Walt Disney World will finally welcome dogs at (some) hotels


Beginning Oct. 15, guests will be allowed to bring dogs if they stay at select hotels at Walt Disney World DIS, +0.46% the company announced Friday. Travelers will be limited to two dogs per room, and dogs will be required to be leashed in public areas and have the proper vaccinations.

Guests who choose to bring their furry companions will pay a $50 fee per night at three of the hotels (Art of Animation Resort, Port Orleans Riverside Resort and the cabins at Ft. Wilderness Resort) and $75 nightly fee at the Yacht Club Resort. The fee will go towards extra cleaning for the rooms.

To make dogs’ stay more comfortable, Disney provide amenities for their four-legged guests, including a mat, bowls for food and water, an ID tag and puppy pads. Guests will also receive plastic disposable bags and maps of green spaces for dogs to walk around. The rooms will also come with a specific “Do Not Disturb” sign to alert hotel staff if a dog is in the room.


The move was likely driven by Disney’s competition with other Orlando-area resorts, said Melissa Halliburton, president and founder of pet-travel website BringFido.com. In particular, three on-site hotels at nearby Universal Studios CMCSA, +0.17%  are owned by Loews Hotels L, -0.02%   which is pet-friendly. Halliburton said Orlando is in the top five most-searched destinations on her site.

“For years, families have struggled with the decision whether to bring their four-legged companions along on vacation to the Most Magical Place on Earth,” Halliburton said. Previously, visitors who wanted to stay on Walt Disney World property could bring dogs to the campgrounds at its Ft. Wilderness Resort. Service dogs are also allowed in the parks, and there are pet rest stations throughout.

The news was met with mixed reactions. Dog-lovers celebrated the change, while those with allergies and aversions to dogs were concerned about the implications.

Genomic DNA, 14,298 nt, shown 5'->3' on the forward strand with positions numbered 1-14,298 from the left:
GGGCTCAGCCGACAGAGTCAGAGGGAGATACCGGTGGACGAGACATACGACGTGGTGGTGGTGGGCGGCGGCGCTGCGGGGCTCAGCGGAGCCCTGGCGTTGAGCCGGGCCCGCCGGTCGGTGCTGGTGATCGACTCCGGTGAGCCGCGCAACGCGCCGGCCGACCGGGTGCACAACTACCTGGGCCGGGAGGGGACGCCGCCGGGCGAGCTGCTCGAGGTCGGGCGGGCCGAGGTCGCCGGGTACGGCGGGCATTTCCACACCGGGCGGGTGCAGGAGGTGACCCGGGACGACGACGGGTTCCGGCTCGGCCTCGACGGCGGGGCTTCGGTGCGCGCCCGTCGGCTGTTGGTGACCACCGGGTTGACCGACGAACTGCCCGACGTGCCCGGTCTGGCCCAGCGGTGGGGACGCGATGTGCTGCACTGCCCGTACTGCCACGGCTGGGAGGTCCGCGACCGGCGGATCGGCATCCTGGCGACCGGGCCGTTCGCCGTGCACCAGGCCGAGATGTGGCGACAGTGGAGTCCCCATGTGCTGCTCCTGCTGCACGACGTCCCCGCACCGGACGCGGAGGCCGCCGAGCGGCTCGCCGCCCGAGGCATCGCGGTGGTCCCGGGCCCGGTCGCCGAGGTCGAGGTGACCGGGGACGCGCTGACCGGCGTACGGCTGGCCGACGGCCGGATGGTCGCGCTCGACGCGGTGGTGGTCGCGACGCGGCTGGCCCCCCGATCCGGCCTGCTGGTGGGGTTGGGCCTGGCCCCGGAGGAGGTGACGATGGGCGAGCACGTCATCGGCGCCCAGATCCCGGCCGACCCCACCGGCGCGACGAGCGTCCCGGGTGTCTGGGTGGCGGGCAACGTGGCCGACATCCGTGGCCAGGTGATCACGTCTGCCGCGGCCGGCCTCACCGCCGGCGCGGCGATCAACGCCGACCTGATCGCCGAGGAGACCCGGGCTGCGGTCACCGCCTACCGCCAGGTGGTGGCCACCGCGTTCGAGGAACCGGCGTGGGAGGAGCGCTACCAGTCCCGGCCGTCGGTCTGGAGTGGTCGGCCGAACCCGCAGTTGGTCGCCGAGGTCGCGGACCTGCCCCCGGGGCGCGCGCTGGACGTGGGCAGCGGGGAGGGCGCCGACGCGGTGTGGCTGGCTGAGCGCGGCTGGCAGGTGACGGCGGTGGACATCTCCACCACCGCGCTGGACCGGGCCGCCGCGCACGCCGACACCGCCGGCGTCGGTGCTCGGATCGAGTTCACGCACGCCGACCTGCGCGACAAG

Beginning Oct. 15, Walt Disney World will welcome guests – and their dogs – to four of its resort properties! More: http://bit.ly/2yHIoTi pic.twitter.com/Bg8Raxbyh5

The most awesome thing Disney Parks have ever done! Kiddos to Disney! One request though; a kid free hotel please, adults and dogs only!

Beginning Oct. 15, Walt Disney World will welcome guests – and their dogs – to four of its resort properties! More: http://bit.ly/2yHIoTi pic.twitter.com/Bg8Raxbyh5

This is the greatest news ever! Thank you so much Disney! Our dogs are just as important to us as any other family member.

View image on Twitter

(Read that dogs are now allowed at WDW)
Me: Hey Winston, you wanna go to Walt Disney World?
Winston: Uh, I mean I’m kinda into Disney

Nightly fees make it cost-prohibitive for most guests to bring pets to hotels. I’d expect that trend to also carry over to WDW hotels.

My problem is not dogs walking around the resort. It’s staying in a room that a dog has been in. I can immediately feel my allergic reaction

Disney allowing dogs at 4 hotels. Why not cats too??

I’m anxious around snotty-nosed, germ carrying, bratty children. Thanks for ruining my vacation with yours 😊

Except Disney was built for children. Not dogs.

Though Disney did not specify its plans, Halliburton said it’s likely the company will take precautions to ensure other guests are comfortable. “Most hotels set up a particular floor for pets, so people with allergies are never assigned a room on that floor and don’t deal with any residual dander,” she said.


Pet-friendly accommodations are a growing trend in the travel industry. Some 53% of travelers vacation with their pets, according to travel news site Skift, citing a TripAdvisor survey.

Millennials are driving this trend, Halliburton said. “They are choosing to have children later in life — but their dogs have taken that spot in their hearts, and they want to travel with them,” she said. For those looking to travel to Walt Disney World with their animals, Halliburton recommended they plan ahead to ensure they get a pet-friendly room and bring a copy of their vet’s records and a photo of their animal in case it gets sick or goes missing.


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